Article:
Therefore, a basket of vegetables, which includes several different types of vegetables with a warm nature, is often seen on the Iranians’ table and has become an integral part of the Persian diet.
Dining Equipment in Iran
In Iranian eating habits, the tablecloth is used instead of the dining table. Tablecloths are often made of Iranian fabrics such as Qalamkar, which are spread in the center of the rug; The dishes are placed on top of it, and family members sit around it and enjoy the main meals together.
Over the past few years, the use of plastic and disposable tablecloths has also become common. Today, due to lifestyle changes, the use of the dining table has become common and the tablecloth is used only in large family parties.
Iranians eat with spoons and forks, and Iranian food culture is such that the need to use a knife is rare. Some foods are first wrapped in bread, which is called a loghmeh. The loghmehs are eaten by hand. Some foods, such as broth and the Aash, are eaten without a fork and only with a spoon. Most meals are served on a plate. Soups and broths are also eaten in relatively large bowls.
Unlike Western culture, where appetizers, main dishes, and desserts are brought to the table at regular intervals, various foods are placed on the table simultaneously in Iranian eating habits.
Iranian food is often time-consuming and, like fast foods, is not prepared in a short time, and perhaps the reason for this coincidence lies in such a point.
In Iranian eating habits, some foods are forbidden and have no place in Persian cuisine history. Pork and all its by-products are forbidden, and its reason goes back to religious values.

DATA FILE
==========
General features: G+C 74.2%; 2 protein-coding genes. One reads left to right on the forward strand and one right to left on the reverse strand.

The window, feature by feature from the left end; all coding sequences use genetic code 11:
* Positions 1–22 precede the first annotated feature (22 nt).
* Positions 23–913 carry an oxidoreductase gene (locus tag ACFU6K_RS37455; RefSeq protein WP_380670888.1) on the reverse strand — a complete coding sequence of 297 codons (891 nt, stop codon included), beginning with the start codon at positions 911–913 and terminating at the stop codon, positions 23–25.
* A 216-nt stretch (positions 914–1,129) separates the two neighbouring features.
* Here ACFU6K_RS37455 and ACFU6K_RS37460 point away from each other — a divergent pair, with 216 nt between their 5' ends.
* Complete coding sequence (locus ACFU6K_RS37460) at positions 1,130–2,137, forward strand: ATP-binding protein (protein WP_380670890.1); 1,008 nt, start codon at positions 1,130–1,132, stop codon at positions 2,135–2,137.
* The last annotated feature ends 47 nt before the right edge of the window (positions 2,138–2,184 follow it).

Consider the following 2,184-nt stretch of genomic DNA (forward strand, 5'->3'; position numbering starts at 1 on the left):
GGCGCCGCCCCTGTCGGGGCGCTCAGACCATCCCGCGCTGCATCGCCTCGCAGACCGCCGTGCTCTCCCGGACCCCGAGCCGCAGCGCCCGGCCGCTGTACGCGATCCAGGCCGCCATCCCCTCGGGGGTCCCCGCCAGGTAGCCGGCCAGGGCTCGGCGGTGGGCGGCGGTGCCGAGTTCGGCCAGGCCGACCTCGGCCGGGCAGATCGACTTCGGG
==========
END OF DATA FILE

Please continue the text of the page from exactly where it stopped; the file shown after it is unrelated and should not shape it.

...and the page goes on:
Also, all kinds of alcoholic beverages are prohibited in Iran, and buying, selling, producing, and using them is a crime. Eating raw insects and seafood in natural form is also outside the scope of Iranian food culture and is not the majority of citizens’ taste.
Tea’s Role in Persian cuisine history
Iranians, like other people in the world, have two types of hot and cold drinks. Tea is the most popular hot drink in Iran. Iranians use black tea and traditionally use natural flavors such as rose petals or orange blossom and cinnamon sticks to make it fragrant.
Tea is used in Iran along with traditional sweets such as gaz, noghl, and candies. Sugar cubes are also the most available sweet for tea consumption. Tea is one of the main pillars of Iranian eating habits.
Iranian Drinks and Beverages
Coffee is also typical in some southern regions. The dough is also a traditional cold drink that goes well with the main meals. Herbal teas are also used as syrup when mixed with water and sugar. It can be said that traditional drinks and beverages have an essential part in Iranian food culture.
The food customs of the Iranian people are one of their cultural indicators. Also, washing hands before and after meals, sitting on the floor to eat, hospitality and compliments to guests, halal foods, observing calmness and silence during meals, and avoiding overeating are other characteristics of Iranian eating habits.